More than 110 students from Pasadena City College and local high schools were admitted to historically black colleges and universities during a traveling college fair, which featured live DJ performances, food, and remarks from actor and producer Yara Shahidi.
Shahidi, an award-winning actress, producer and the breakout star of ABC’s Emmy and Golden Globe-nominated series black-ish, has been a Pasadena community member for nearly a decade. She shared that her brother was a dual enrollment student at PCC in high school, which set him up for success in college.
“I know firsthand the power of PCC in all of your individual journeys,” Shahidi said to the more than 600 students from PCC and local high schools gathered in the college’s quad for the Oct. 24 event. “I’m so excited for you.”
Shahidi currently serves as executive producer and lead of Freeform’s black-ish spinoff series, grown-ish. Offscreen, she is a champion for inclusive media programming, and an advocate for equity. She encouraged students to believe in themselves, follow their passions and dreams, and to lean on their community and support system as they take their next step at a university.
PCC’s On the Yard HBCU Caravan event connected students directly with representatives from more than 20 historically black colleges and universities, known as HBCUs, including Fisk University, Dillard University, and Tuskegee University.
Students and their families filled the quad at PCC for a chance to learn about the admissions process, financial aid, and student life at the participating HBCUs. Attendees enjoyed food, giveaways, and music curated by DJ Brian Henry, a Morehouse College alumnus.
PCC was one of 11 community colleges in California to be selected to host the touring HBCU Caravan. The event at PCC was presented in partnership with the California Community College Chancellor’s Office and PCC’s Transfer Center and Division of Institutional Equity, Diversity and Justice.
The HBCU Caravan is part of the California Community Colleges Transfer Guarantee Pathway to
Historically Black Colleges & Universities, an initiative that aims to streamline the process for students to transfer from community colleges in California directly to an HBCU.
“We are so excited you are here to learn about all the HBCUs in attendance today,” Dr. Jose A. Gomez, interim superintendent-president of Pasadena City College, said to the students at the event. “Hopefully, you’ll even take advantage of some of their on-the-spot admissions. Yes, can you believe that? That means you can actually leave PCC today knowing that you are transferring to one of the top HBCUs in the country.”
About 60 PCC students and 54 local high school students were admitted to HBCUs during the fair, and nearly 90 students received scholarship offers along with their offers of admission.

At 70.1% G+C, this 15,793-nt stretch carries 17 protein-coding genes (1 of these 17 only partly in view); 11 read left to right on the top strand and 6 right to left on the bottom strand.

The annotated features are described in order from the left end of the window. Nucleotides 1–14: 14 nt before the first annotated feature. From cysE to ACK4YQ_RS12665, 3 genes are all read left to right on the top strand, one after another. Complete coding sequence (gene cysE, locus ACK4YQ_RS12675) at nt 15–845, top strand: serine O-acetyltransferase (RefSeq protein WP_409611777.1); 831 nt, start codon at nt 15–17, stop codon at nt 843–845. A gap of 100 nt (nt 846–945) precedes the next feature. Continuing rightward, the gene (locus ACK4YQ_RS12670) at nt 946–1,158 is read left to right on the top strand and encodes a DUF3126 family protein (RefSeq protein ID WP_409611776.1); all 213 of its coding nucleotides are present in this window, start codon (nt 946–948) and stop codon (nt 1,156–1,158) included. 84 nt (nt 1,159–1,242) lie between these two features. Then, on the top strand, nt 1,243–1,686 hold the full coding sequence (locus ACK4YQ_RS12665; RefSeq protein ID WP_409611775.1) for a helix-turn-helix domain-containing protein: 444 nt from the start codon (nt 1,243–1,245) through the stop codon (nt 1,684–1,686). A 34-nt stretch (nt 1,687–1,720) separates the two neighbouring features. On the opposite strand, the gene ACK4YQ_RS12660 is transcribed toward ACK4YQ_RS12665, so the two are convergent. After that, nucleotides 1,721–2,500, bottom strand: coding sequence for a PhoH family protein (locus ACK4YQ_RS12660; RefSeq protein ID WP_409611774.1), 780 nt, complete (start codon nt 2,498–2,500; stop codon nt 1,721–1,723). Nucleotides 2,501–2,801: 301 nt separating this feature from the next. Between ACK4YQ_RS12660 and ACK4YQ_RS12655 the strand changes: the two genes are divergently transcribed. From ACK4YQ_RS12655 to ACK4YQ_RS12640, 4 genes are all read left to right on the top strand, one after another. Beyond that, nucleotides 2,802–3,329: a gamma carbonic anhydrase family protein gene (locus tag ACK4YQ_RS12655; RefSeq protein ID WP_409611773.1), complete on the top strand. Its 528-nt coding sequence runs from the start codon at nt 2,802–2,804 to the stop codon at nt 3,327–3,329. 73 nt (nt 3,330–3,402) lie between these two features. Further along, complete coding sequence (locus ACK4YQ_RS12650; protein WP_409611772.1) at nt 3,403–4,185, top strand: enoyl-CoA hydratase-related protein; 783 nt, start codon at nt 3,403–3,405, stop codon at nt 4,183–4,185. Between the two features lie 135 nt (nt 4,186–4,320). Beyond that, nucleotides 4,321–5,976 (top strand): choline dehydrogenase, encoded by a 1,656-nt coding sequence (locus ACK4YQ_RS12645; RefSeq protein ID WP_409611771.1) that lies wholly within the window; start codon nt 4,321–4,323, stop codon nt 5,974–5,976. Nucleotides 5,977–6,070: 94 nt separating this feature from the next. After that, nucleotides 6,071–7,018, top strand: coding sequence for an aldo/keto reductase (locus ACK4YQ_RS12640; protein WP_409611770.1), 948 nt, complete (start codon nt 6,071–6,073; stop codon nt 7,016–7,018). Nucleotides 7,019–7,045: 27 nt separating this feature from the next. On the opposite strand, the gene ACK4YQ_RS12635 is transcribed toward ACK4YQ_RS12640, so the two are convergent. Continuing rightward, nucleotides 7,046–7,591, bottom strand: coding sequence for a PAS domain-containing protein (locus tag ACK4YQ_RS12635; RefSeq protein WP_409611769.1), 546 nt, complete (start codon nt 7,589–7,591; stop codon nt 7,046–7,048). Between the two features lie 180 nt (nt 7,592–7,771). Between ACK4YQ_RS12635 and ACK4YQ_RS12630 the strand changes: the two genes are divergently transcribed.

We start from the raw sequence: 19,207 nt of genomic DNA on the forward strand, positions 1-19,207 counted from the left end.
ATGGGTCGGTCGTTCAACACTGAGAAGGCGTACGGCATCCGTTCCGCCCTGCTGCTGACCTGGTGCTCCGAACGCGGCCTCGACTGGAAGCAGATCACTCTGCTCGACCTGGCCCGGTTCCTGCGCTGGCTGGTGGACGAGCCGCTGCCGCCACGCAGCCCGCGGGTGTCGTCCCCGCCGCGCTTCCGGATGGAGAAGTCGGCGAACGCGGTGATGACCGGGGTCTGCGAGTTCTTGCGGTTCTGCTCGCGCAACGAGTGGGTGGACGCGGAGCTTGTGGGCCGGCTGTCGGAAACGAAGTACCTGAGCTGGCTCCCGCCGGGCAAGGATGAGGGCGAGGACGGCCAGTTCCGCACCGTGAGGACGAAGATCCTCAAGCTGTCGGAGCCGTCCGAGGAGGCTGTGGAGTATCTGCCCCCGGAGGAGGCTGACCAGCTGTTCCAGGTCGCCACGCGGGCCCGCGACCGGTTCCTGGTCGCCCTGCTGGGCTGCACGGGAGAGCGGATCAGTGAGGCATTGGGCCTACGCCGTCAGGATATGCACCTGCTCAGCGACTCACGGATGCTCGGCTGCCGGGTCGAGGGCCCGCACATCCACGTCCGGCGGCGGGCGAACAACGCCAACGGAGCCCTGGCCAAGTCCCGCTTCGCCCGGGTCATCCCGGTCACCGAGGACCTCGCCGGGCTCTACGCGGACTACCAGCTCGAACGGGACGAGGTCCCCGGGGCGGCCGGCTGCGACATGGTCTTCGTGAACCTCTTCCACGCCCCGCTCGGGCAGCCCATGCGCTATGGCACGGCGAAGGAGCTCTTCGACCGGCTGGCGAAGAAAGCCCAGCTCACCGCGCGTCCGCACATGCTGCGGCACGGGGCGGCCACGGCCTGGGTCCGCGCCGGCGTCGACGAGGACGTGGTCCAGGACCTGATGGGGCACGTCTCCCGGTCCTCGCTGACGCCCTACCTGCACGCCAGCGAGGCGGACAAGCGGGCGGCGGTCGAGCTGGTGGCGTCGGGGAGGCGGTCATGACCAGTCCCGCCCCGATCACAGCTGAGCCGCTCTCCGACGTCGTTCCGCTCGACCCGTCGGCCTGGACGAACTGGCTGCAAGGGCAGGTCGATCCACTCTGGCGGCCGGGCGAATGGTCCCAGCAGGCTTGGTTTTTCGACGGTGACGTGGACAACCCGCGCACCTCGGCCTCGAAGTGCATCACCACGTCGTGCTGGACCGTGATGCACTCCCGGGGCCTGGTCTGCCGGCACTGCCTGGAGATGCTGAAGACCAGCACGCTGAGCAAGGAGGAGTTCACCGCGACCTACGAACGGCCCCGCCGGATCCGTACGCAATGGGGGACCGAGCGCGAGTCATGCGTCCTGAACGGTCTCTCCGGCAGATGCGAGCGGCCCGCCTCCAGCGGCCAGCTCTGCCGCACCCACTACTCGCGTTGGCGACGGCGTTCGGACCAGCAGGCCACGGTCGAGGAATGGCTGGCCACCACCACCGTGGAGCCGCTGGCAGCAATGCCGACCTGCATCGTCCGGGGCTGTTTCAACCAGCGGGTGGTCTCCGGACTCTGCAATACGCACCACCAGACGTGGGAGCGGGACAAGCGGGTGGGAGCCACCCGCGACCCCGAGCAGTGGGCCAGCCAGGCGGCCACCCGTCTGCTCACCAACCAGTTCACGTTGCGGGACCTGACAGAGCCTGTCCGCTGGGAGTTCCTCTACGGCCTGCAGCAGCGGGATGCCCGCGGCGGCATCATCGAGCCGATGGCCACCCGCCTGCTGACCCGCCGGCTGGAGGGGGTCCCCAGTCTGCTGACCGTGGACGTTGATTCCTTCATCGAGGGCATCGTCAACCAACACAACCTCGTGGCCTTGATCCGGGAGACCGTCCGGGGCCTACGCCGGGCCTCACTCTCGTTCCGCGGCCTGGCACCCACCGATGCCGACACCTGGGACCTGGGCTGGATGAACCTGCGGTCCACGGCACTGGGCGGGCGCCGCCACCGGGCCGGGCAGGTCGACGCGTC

Other speakers at the event included Pasadena Unified School District Board Member Patrice Marshall Mckenzie, John Muir High School Principal Lawton Gray, Arynn Auzout Settle, project director for the the CCC Transfer Guarantee Pathway to HBCUs initiative, and Tameka Alexander, associate dean for transfer and honors at PCC.
“PCC was proud to serve as one of the host sites for the California Community Colleges HBCU Caravan,” Alexander said. “The Transfer Center and the college will be working closely with students in the spring to support them in completing their final matriculation steps. We want to ensure they cross the transfer finish line.”
Leading up to the HBCU Caravan event, PCC hosted a lunch for 90 student-athletes, which featured giveaways, trivia about Black/African American history, and remarks by former WNBA player Lisa Willis and former NFL player Will Poole. The program was hosted by Dr. Kari Bolen, associate vice president and chief diversity, equity, and inclusion officer; Candace Jones, assistant superintendent/vice president for business and administrative services, and Jackie Johnson, athletic director at PCC.
Micah Jernigan, a men’s basketball player at PCC, was admitted to Fort Valley State University and Fisk University during the HBCU Caravan.
“It’s cool to get admitted and be offered scholarship money, and it made me want to go to an HBCU even more,” Jernigan said.
Stephan G. McGrue, an education advisor with PCC’s TRIO Upward Bound program, said the high school students he works with enjoyed the event and were thrilled to be admitted to universities. At one point, a dual enrollment high school student ran up to McGrue and told him she was just admitted to Fisk University, her top choice school.
They bounced up and down in excitement with each other as the soulful sounds of the song “Before I Let Go,” filled the air, McGrue said, and they danced alongside the other students, staff, and community members gathered in the quad.
“I am a Pasadena native and a product of PUSD, and witnessing a student, who literally walked in the same community and the same schools I walked in, get an opportunity like this—it showed the progress being made for our students in our city,” McGrue said. “To see the impact, that we really are making a change—it was transformative.”